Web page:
Atypical depression, atypical temperament and a differential antidepressant response to fluoxetine and nortriptyline

Peter R. Joyce, Roger T. Mulder, Janice M. McKenzie, Suzanne E. Luty, C. Robert Cloninger

    Research output: Contribution to journalArticlepeer-review

    33 Scopus citations

    Abstract

    We examined the personality characteristics of depressed patients with and without atypical depression. Of 195 depressed outpatients in a randomized treatment trial of fluoxetine or nortriptyline, 16 met DSA-IV criteria for atypical depression. We compared the personality traits and disorders in those with and without atypical depression. In atypical depression, fluoxetine was superior to nortriptyline. On the Temperament and Character Inventory, those with atypical depression had high attachment, low persistence, and high anticipatory anxiety. A temperament construct of these dimensions was associated with a differential antidepressant response, regardless of other atypical features. A temperament derived measure of "rejection sensitivity" defines a group of depressed patients with a differential antidepressant response, regardless of reversed vegetative symptoms.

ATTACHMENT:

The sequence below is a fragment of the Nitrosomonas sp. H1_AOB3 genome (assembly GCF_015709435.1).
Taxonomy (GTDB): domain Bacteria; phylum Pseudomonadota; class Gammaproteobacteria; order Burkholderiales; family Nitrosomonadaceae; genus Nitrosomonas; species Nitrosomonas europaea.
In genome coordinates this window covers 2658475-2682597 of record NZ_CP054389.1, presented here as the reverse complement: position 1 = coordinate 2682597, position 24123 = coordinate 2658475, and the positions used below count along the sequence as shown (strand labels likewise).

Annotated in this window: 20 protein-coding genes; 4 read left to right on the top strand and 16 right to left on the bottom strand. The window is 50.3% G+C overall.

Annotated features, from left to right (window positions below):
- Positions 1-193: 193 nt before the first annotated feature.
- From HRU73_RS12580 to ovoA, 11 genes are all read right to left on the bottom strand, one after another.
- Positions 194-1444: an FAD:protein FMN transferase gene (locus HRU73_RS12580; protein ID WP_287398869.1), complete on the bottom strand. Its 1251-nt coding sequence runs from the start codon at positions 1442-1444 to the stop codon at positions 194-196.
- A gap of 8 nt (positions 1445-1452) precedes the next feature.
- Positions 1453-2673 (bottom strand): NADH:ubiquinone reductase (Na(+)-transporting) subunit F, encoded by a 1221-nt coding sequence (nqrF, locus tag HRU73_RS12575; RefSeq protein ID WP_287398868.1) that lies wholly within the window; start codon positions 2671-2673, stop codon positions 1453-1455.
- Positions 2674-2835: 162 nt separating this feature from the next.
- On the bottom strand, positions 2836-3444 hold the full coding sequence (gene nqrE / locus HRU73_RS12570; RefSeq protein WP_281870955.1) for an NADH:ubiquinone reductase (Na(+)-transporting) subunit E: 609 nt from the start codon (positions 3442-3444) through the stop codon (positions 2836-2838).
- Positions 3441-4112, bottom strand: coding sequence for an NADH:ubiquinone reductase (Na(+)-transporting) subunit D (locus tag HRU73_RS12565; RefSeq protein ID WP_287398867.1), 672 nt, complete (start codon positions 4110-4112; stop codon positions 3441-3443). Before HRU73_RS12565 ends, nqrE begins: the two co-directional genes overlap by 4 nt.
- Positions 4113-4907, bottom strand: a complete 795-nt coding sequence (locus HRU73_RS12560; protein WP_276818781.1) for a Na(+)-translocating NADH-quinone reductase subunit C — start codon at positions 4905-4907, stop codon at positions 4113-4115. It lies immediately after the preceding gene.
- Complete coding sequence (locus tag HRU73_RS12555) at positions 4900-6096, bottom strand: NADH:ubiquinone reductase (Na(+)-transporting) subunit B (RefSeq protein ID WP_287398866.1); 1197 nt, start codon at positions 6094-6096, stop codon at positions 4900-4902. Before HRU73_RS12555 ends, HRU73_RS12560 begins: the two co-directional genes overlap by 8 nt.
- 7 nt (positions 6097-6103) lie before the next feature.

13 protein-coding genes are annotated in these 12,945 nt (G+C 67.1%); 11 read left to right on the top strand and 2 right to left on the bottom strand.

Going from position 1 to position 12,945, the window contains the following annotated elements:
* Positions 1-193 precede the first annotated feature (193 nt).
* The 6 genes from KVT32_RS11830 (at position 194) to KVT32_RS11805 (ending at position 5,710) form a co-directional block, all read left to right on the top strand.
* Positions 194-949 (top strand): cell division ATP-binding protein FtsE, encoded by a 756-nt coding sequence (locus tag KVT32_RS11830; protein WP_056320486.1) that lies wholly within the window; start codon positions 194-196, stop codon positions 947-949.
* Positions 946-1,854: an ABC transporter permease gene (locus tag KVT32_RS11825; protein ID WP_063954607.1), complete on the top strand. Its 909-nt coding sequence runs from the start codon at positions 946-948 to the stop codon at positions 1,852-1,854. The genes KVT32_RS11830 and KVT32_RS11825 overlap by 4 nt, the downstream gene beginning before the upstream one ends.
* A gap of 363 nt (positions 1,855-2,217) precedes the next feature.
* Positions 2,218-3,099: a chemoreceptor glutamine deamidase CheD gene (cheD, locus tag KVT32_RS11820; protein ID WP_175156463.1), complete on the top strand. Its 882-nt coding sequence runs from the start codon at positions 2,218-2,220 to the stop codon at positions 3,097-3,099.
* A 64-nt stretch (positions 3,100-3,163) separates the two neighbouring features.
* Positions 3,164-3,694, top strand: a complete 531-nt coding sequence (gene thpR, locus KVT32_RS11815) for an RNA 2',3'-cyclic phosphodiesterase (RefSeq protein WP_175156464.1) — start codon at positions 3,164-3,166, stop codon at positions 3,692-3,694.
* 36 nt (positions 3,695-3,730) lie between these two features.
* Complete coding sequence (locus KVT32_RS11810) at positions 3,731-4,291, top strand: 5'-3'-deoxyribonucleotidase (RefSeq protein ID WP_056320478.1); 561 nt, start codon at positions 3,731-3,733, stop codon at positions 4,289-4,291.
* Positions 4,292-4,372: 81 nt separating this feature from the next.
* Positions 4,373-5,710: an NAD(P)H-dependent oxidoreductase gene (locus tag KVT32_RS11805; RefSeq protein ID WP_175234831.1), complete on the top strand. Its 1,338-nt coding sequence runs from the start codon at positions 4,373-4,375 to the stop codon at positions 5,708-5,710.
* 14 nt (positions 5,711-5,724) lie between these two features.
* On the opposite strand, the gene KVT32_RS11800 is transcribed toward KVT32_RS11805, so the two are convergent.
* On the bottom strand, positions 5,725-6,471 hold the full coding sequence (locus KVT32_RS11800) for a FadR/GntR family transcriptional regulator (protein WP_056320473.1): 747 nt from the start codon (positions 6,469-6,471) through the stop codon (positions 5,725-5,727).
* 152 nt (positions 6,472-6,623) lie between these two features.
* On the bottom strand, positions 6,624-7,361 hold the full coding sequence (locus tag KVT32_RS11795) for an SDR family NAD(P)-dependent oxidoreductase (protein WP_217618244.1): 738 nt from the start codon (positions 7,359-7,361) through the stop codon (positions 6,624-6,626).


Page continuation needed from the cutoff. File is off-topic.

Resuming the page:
Original languageEnglish
    Pages (from-to)180-186
    Number of pages7
    JournalDepression and Anxiety
    Volume19
    Issue number3
    DOIs
    StatePublished - Jun 8 2004

    Keywords

    • Atypical depression
    • Rejection sensitivity
    • Temperament
    • Treatment response

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